Integrins at the neuromuscular junction are important for motoneuron survival.
EUR J NEUROSCI
3287 - 3292.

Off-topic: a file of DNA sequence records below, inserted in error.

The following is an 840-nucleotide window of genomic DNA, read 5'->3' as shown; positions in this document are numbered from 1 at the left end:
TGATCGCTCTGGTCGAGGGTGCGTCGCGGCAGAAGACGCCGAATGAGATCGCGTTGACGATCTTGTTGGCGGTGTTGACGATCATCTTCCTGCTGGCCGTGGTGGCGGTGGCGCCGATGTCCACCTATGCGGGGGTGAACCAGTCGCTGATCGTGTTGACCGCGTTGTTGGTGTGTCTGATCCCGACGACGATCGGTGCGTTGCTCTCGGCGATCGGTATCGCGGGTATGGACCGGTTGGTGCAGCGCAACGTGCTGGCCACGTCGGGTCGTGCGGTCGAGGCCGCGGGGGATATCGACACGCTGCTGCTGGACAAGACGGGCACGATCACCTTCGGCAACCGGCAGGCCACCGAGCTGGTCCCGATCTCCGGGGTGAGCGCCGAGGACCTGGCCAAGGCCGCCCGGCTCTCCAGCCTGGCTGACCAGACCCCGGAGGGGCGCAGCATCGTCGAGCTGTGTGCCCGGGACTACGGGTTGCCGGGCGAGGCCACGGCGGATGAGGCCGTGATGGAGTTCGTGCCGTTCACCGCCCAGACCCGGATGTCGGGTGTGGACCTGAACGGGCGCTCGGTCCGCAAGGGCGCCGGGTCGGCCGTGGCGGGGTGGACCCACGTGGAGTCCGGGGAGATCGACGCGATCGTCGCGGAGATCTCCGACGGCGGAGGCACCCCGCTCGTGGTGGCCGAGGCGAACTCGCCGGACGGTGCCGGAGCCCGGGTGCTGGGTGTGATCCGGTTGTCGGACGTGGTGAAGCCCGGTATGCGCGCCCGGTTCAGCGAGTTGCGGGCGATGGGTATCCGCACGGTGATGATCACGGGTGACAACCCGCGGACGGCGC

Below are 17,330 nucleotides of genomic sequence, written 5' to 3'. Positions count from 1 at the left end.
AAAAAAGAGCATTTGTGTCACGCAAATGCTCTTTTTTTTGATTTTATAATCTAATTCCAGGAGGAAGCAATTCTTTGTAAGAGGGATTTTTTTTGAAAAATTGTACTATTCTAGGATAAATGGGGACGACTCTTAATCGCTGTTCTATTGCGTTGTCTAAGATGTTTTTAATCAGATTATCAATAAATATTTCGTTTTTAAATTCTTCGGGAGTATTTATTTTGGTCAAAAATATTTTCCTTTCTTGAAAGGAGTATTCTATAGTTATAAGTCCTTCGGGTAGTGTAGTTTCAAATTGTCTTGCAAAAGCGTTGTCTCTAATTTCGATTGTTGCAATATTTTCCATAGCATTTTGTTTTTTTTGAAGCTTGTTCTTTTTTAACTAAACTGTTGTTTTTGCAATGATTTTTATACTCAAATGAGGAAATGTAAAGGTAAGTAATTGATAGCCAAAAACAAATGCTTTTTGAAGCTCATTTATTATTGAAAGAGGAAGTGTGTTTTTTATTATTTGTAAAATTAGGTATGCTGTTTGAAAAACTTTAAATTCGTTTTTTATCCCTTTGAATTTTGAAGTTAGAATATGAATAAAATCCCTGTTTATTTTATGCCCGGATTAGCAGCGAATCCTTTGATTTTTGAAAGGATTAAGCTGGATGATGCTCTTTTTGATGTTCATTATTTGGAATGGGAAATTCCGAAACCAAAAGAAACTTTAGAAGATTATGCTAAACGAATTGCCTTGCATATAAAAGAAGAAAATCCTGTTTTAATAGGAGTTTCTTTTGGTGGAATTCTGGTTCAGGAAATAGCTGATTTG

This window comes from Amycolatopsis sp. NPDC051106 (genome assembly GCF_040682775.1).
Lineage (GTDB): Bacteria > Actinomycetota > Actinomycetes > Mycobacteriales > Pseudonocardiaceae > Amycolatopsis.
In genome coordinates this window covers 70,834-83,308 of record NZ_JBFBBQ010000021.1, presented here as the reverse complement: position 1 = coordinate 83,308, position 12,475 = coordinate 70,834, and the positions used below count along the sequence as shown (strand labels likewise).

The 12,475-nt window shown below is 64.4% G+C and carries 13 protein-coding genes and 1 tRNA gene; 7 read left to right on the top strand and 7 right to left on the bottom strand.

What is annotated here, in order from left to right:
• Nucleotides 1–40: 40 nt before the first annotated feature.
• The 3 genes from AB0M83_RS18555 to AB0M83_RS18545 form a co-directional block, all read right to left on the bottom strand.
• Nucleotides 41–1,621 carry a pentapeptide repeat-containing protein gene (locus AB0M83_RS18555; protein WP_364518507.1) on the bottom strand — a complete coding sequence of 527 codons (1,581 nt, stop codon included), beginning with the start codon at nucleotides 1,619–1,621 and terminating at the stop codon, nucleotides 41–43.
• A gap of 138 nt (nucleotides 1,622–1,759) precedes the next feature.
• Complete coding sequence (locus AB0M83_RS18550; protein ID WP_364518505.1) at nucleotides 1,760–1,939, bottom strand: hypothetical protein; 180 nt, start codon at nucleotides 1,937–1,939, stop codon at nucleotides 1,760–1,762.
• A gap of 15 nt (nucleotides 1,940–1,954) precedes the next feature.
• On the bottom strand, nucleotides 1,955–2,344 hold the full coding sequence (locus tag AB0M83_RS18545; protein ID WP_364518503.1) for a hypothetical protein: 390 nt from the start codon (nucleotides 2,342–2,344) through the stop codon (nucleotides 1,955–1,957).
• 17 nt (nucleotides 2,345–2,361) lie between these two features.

During development motoneurons depend on target contact for their survival. Following injury to the sciatic nerve in neonatal rats, a large proportion of motoneurons die. However, the same injury inflicted at 5 days of age results in no loss of motoneurons. This critical period of postnatal development coincides with the time during which there is a significant increase in the release of transmitter from the nerve terminals at the neuromuscular junction. We have proposed that the role of the target muscle cell during this period is to induce this up-regulation of transmitter release from motor nerve terminals. It has been shown that stretch-induced increase in transmitter release from frog motor nerve terminals is accomplished via an integrin-dependent mechanism. In this study we examined the role of integrins at the rat neuromuscular junction in motoneuron survival. We found that blocking integrin binding at the developing neuromuscular junction delayed the increase in choline acetyltransferase activity that normally takes place during the early postnatal period, and resulted in motoneuron death. Furthermore, the maturation of those motoneurons that survived was delayed so they remained susceptible to subsequent nerve injury. These results support the possibility that integrins, by their involvement in modulating transmitter release, can influence motoneuron survival.
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